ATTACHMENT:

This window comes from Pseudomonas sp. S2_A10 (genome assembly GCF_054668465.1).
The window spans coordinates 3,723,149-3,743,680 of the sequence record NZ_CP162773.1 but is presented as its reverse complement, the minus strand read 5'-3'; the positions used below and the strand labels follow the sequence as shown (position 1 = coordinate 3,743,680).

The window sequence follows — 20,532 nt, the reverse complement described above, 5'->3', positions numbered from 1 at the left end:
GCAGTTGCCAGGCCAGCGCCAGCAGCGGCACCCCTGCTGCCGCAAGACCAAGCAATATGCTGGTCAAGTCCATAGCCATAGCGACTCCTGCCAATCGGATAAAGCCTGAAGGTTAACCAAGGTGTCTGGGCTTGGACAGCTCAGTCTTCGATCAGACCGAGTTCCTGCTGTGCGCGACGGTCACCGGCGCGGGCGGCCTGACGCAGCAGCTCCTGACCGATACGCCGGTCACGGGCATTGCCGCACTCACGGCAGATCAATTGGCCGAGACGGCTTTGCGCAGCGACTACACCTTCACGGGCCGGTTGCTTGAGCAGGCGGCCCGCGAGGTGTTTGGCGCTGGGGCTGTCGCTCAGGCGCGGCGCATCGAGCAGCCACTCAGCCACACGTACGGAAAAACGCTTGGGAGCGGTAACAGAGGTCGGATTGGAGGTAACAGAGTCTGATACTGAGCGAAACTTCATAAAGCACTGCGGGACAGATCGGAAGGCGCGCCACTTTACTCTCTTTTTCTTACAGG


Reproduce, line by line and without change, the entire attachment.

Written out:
This window comes from Pseudomonas sp. S2_A10 (genome assembly GCF_054668465.1).
The window spans coordinates 3,723,149-3,743,680 of the sequence record NZ_CP162773.1 but is presented as its reverse complement, the minus strand read 5'-3'; the positions used below and the strand labels follow the sequence as shown (position 1 = coordinate 3,743,680).

The window sequence follows — 20,532 nt, the reverse complement described above, 5'->3', positions numbered from 1 at the left end:
GCAGTTGCCAGGCCAGCGCCAGCAGCGGCACCCCTGCTGCCGCAAGACCAAGCAATATGCTGGTCAAGTCCATAGCCATAGCGACTCCTGCCAATCGGATAAAGCCTGAAGGTTAACCAAGGTGTCTGGGCTTGGACAGCTCAGTCTTCGATCAGACCGAGTTCCTGCTGTGCGCGACGGTCACCGGCGCGGGCGGCCTGACGCAGCAGCTCCTGACCGATACGCCGGTCACGGGCATTGCCGCACTCACGGCAGATCAATTGGCCGAGACGGCTTTGCGCAGCGACTACACCTTCACGGGCCGGTTGCTTGAGCAGGCGGCCCGCGAGGTGTTTGGCGCTGGGGCTGTCGCTCAGGCGCGGCGCATCGAGCAGCCACTCAGCCACACGTACGGAAAAACGCTTGGGAGCGGTAACAGAGGTCGGATTGGAGGTAACAGAGTCTGATACTGAGCGAAACTTCATAAAGCACTGCGGGACAGATCGGAAGGCGCGCCACTTTACTCTCTTTTTCTTACAGG